Why we reread in times of stress and anxiety

I’ve been doing a fair amount of rereading lately, and I’m wondering why I’m in “reread mode.”

I’ve reread The Forsyte Chronicles by John Galsworthy; The Hours by Michael Cunningham; The Jane Austen Book Club by Karen Joy Fowler; and I’m now (add any number of “re’s” here) rereading—you guessed it—Jane Austen herself. Persuasion was my pick.

Okay, in a certain sense, it’s pure laziness. I know exactly the trip I’m in for. It’s also easy access, since I tend to reread what is as close as my bookshelves, with library supplementation.

But there’s something else involved, or maybe several things.

First of all, rereading is—I admit it—a form of escapism. I’m disturbed by ongoing headlines of violence or attempted violence—what the news services call “domestic terrorism”—against innocent people. I am numbed by class hatred, and by disregard for the sacredness of life—all life. I’m appalled that we are losing the security of our collective environments—those places where we gather to worship, to shop, to share a meal, to be entertained, to participate in a rally or a marathon.

Secondly, I find that rereading is reassuring. Good stories well told reassure us about our lives, our potential, our hopes, our goals, the rightness and goodness of our worlds, of the people in our worlds.

Finally, there is the solace of literature. When we think of literature in this respect, we most often think of poetry. A few lines of poetry, a stanza or two, are often effective antidotes for a momentous or tragic occasion. We have had many of the latter in recent days and months. I have great respect for poetry, but I will often choose to revisit one of the fictional voices that I love and admire when looking for solace.

Now that I’ve broken my reasons down, I think they are, in the end, all one. I reread in the same way, and for the same reasons, that I communicate with and visit good friends. Friends help me to deal with my life on an ongoing, day-to-day basis. Books are like the voices of old friends whispering in my ear, soothing me, reassuring me, helping me to understand and to cope with—just about anything.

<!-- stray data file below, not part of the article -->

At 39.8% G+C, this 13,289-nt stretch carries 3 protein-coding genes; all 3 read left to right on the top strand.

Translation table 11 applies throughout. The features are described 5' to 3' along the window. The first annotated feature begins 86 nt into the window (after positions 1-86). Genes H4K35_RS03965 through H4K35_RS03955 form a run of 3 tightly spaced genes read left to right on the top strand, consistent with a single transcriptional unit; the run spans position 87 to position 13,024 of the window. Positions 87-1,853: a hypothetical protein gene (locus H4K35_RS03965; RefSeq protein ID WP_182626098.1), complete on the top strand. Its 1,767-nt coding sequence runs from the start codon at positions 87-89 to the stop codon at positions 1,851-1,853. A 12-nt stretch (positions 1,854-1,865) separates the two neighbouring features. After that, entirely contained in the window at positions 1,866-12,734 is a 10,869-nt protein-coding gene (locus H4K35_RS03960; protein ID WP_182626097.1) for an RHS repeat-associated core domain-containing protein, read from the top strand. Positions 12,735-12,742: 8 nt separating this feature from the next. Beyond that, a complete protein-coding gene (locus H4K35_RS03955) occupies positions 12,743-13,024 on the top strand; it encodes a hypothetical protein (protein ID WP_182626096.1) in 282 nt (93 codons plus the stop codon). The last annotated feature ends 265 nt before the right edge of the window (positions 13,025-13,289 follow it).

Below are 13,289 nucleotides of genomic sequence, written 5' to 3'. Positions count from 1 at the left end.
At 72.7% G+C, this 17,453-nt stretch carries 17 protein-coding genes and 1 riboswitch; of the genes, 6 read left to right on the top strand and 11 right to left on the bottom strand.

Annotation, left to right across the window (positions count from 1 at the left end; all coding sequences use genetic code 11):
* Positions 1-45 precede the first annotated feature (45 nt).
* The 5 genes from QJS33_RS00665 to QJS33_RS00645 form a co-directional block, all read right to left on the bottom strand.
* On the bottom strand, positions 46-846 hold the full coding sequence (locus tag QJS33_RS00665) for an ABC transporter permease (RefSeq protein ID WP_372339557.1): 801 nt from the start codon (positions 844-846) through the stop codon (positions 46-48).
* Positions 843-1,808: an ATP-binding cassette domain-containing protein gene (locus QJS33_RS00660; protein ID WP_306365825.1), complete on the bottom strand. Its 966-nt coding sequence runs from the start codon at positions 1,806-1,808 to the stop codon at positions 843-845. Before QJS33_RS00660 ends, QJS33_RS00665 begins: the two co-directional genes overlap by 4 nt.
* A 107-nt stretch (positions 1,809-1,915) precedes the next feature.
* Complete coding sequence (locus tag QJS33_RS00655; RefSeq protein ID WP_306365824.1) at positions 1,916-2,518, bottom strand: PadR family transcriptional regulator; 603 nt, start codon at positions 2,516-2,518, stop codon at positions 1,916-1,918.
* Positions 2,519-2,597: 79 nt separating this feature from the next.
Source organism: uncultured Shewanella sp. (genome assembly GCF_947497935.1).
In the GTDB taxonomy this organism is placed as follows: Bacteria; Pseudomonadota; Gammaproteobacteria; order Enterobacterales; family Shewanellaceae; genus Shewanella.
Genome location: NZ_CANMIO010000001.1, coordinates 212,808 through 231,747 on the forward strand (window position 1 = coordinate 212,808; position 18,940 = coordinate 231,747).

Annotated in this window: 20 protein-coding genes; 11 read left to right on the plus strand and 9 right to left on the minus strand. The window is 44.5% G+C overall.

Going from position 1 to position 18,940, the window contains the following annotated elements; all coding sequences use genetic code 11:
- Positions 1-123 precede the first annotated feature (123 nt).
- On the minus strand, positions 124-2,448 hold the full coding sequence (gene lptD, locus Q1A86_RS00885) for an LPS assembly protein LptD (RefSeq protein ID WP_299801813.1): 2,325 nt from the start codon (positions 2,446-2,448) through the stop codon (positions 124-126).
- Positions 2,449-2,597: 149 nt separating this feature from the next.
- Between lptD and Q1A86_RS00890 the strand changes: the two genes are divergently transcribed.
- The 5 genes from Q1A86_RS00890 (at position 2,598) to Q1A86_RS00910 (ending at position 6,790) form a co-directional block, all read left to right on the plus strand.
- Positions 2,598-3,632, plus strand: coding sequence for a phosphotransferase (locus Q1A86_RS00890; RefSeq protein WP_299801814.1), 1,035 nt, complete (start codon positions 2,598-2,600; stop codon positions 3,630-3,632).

The Novel (Part 2): Why novelists should read (and write) poetry*

For a long period of my adult life, I paid little attention to poetry. Yes, it was a part of my growing up. My father loved to read and recite poetry. Yes, I studied it in college and grad school, as my degrees were in English literature. Yes, I taught English composition; therefore, I read and reflected on poetry during those chapters in my life. Other than those periods, however, poetry remained in the background of my reading and my consciousness for many years.

When I moved to Los Angeles, some years ago, I was accepted into a local writing workshop. The moderator and some of the participants were poets. We met once a week. Every fourth week, we had a poetry hour, during which we read and discussed poems we had chosen from among the world’s poetry, old and new—poems that were as near as my bookshelf, my computer devices, my library and bookstore.

It was while preparing for and participating in the monthly poetry hour, as well as listening to workshop members discuss their own poetry, that I rediscovered poetry.

Inevitably, I gave in to the urge to write a few poems of my own. Most of my attempts were crudely crafted, but I got help and encouragement from the workshop. I was urged to rethink, revise, go farther, go deeper. The outcome I hadn’t foreseen was that, because of my exposure to and attempts at writing poetry, I became a more disciplined, a more thoughtful, a more insightful novelist.

In my novel, The Second Mrs. Price, there is a scene in which the Price family gather together one evening and read aloud, in round-robin style, “Fern Hill” by Dylan Thomas.** The poem itself is a favorite of mine. It is a celebration of youth, and a nod to the inevitability of losing that youth. It is about the timelessness of that brief, often idyllic, season when we were “happy as the grass was green.”

Dylan Thomas has been described as “a modern exponent of the Romantic tradition.” *** In a style reminiscent of Gerard Manley Hopkins, Thomas takes daring leaps as he bends and shapes language to fit his vision, his voice, his unique consciousness.

When I linger over the fluid, tantalizing lines in “Fern Hill,” I am beguiled by the potential of language freed from the restraints of formality, convention, grammar, even logic. I ask myself: How many ways can a story be told? How close can I get to my character’s thought processes? How honest can I be, especially in portraying flawed, sometimes unsympathetic, characters? How can I put into words the ephemeral moments that make up our lives?

In The Second Mrs. Price, I attempt to answer those questions and test those boundaries, just as, in “Fern Hill,” Thomas is testing the boundaries of language.

Bernard, the patriarch of the Price family, is in his late 80s. It seems natural and appropriate that “Fern Hill” is one of Bernard’s favorite poems. I see him as the embodiment of time and timelessness, perennial youth and death, as he remembers “the sun that is young once only.”